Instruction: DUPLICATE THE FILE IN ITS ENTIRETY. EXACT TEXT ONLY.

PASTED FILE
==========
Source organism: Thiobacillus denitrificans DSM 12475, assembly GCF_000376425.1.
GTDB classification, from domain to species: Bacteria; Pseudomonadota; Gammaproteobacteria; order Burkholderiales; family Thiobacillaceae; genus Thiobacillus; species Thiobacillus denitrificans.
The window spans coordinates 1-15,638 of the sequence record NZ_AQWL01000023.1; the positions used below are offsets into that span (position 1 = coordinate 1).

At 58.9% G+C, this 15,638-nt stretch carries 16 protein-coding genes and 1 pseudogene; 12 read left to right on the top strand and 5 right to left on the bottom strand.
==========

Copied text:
Source organism: Thiobacillus denitrificans DSM 12475, assembly GCF_000376425.1.
GTDB classification, from domain to species: Bacteria; Pseudomonadota; Gammaproteobacteria; order Burkholderiales; family Thiobacillaceae; genus Thiobacillus; species Thiobacillus denitrificans.
The window spans coordinates 1-15,638 of the sequence record NZ_AQWL01000023.1; the positions used below are offsets into that span (position 1 = coordinate 1).

At 58.9% G+C, this 15,638-nt stretch carries 16 protein-coding genes and 1 pseudogene; 12 read left to right on the top strand and 5 right to left on the bottom strand.